If you're an avid shutterbug, chances are you're going to consider joining an online photo storage site. Sites such as Flickr (, Picasa (, or Shutterfly ( make it possible to back up and share your pictures, order prints, sell pictures, or even make albums, calendars or mugs.

Yes, creating albums on Facebook is one of the easiest ways to share your vacation pictures with your friends (and make them jealous in the process).

But if you're someone who takes photography a little more seriously, you're going to want to look into an online service that specializes in storing images. Austin Hill, half of the Travellious ( blogging team, explains: "Facebook is a social service that also stores photos. You can't depend on Facebook to save your awesome travel photos in the original sizes or formats."

Comparing the different services can take some time. Here are five questions to ask as you decide which online storage service to join:

1. How many photos do you have? My husband and I take thousands of photos a year, many of which we publish on my blog or sell to editors. We have a professional account on SmugMug (, $40-$150 per year) because it's geared toward people who need to store and access large numbers of high-resolution pictures.

2. How easy is the photo storage site to use?

If a service is too complicated, you'll never use it, right? Look for a service that makes uploading a one- or two-click process. (SmugMug lets you drag and drop photos directly into galleries that you create).

Several photo storage services, such as Flickr and Photobucket (, have built-in photo editors, so you can fix your photos at the same time that you're uploading them. Almost all of the services allow you to share photos directly on Facebook, and many have apps so you can upload photos directly from your smartphone.

3. How much are you willing to pay?

Frequent traveler Kris Jugo pays $65 per year for unlimited storage on ImageEvent (, where she has archived more than 5,000 images and videos from her Caribbean adventures. It's worth it, Jugo says, because she can control who sees the photos. "They also back up their servers, so I don't worry so much about losing my photos." The service also lets her store documents and pdf files.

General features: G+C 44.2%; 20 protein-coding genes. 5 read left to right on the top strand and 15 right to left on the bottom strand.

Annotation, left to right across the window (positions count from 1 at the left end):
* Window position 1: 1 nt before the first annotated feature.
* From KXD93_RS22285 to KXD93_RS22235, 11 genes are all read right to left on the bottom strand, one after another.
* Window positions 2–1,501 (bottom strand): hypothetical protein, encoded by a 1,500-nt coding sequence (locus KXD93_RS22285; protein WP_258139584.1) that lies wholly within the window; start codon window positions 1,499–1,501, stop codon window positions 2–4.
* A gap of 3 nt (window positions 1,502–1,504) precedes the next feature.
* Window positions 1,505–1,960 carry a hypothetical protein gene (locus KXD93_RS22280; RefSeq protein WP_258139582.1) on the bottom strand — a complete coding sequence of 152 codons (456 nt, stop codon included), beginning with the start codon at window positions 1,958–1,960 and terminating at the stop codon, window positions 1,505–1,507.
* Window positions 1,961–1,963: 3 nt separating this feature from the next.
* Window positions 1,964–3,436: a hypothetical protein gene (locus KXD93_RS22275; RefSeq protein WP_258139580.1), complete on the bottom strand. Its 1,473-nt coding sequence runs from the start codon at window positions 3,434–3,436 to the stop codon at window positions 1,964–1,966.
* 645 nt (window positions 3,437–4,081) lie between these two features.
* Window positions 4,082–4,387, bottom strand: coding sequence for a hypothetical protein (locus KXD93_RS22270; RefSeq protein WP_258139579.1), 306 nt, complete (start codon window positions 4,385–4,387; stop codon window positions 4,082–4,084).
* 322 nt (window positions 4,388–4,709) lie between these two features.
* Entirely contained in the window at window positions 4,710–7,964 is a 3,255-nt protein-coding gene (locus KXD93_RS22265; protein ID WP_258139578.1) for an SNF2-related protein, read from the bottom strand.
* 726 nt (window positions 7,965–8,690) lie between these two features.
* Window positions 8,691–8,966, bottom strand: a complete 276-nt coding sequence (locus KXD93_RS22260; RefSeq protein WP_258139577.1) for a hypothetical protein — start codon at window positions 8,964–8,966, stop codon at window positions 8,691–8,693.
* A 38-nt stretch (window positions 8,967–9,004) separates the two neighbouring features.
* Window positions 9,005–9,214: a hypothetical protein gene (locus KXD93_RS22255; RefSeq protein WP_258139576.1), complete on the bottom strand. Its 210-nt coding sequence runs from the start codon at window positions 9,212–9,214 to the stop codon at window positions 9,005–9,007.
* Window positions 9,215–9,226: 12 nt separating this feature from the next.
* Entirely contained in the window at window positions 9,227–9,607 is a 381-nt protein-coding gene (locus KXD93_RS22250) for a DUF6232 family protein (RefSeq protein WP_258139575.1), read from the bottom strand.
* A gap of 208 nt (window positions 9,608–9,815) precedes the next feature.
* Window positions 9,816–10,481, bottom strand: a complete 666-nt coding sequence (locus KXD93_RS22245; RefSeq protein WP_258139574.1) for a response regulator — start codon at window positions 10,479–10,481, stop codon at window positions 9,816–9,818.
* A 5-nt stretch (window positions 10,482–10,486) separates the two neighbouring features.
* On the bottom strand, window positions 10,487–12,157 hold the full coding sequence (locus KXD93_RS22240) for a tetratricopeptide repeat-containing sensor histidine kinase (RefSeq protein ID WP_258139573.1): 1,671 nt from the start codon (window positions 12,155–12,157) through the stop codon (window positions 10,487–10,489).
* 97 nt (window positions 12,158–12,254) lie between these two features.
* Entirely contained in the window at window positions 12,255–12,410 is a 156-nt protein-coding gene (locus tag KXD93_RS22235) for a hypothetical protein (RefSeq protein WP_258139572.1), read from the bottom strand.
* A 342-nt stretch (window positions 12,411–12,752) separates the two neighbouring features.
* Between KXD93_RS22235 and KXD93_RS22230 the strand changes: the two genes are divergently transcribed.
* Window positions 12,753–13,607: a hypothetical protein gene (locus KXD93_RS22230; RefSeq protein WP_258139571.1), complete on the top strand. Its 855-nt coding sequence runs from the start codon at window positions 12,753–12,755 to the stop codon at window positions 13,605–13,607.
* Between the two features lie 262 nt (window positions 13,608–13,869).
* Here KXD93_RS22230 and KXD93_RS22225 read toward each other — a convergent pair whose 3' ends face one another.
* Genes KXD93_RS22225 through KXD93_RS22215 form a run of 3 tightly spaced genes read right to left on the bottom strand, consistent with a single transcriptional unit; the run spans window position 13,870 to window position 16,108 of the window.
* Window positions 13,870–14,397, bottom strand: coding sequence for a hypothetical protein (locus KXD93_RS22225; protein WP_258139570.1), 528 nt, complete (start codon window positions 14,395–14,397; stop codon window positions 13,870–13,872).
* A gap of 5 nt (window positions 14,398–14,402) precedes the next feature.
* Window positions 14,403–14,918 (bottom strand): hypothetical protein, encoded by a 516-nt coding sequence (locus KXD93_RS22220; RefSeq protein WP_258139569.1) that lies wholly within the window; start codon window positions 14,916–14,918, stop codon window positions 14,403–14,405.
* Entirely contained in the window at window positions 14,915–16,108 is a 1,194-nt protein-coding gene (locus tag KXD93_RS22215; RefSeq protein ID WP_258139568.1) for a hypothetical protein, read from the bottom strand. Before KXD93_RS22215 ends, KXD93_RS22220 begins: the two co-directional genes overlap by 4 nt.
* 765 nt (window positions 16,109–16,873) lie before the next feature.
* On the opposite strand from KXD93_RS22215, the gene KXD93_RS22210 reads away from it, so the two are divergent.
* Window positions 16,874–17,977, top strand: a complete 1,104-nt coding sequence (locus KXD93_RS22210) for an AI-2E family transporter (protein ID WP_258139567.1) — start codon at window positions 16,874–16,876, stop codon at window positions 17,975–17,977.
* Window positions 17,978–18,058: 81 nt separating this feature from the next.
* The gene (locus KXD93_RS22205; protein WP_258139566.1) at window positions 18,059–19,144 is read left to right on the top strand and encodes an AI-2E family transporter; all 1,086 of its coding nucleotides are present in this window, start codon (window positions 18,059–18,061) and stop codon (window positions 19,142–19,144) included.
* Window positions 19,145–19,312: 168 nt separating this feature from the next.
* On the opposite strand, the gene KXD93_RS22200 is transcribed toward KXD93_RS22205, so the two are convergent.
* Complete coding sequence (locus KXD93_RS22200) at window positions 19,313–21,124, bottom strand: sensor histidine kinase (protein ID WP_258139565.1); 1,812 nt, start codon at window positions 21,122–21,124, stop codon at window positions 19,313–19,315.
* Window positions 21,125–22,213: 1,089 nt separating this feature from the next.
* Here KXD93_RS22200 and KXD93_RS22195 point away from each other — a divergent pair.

If that sounds expensive, don't worry: Flickr, Picasa and other site all offer free photo storage accounts, too. You'll likely have to contend with ads, and you'll be limited in how many photos you can upload per month. Familiarize yourself with each service's maximum allowed photo size; if it's too low, you'll have to resize your pictures. Want to upgrade? Flickr Pro costs $24.95 per year for unlimited uploads; Google sells more storage space on Picasa (from $5 per year for 20GB).

4. How do you want to use your photos? If you're looking to make a calendar out of your travel photos or put your favorite family shot on a mug, you might want to look into a service such as Shutterfly ( or Snapfish ( that stresses creative uses for pictures.

Flickr is another popular choice for quasi-professional photographers. Hill likes Flickr Pro because he can control access and use of his photos. "You can allow your photos to be licensed through Getty Images, opening the possibility of earning a little extra cash," Hill says.

5. What photo site do your friends use? Travel blogger David Porter of The Roaming Boomers uses Flickr primarily for the service's social aspect. "There's a group for nearly every subject or location, and it's very easy to connect with photographers using the exact same camera as you," he says.

Another bonus: Because Flickr has been around since 2004, you can find millions of geo-tagged photos from places around the world. "If I'm wondering if a favorite Arizona hiking trail has water running in the streams, I can log onto Flickr and voilĂ ! There are pictures from someone who was just there," Porter says.

Travel journalist Chris Gray Faust dishes up travel tips on her award-winning blog, Chris Around The World. She's also a member of the Value Luxury Network. Follow her on Twitter at @CAroundTheWorld.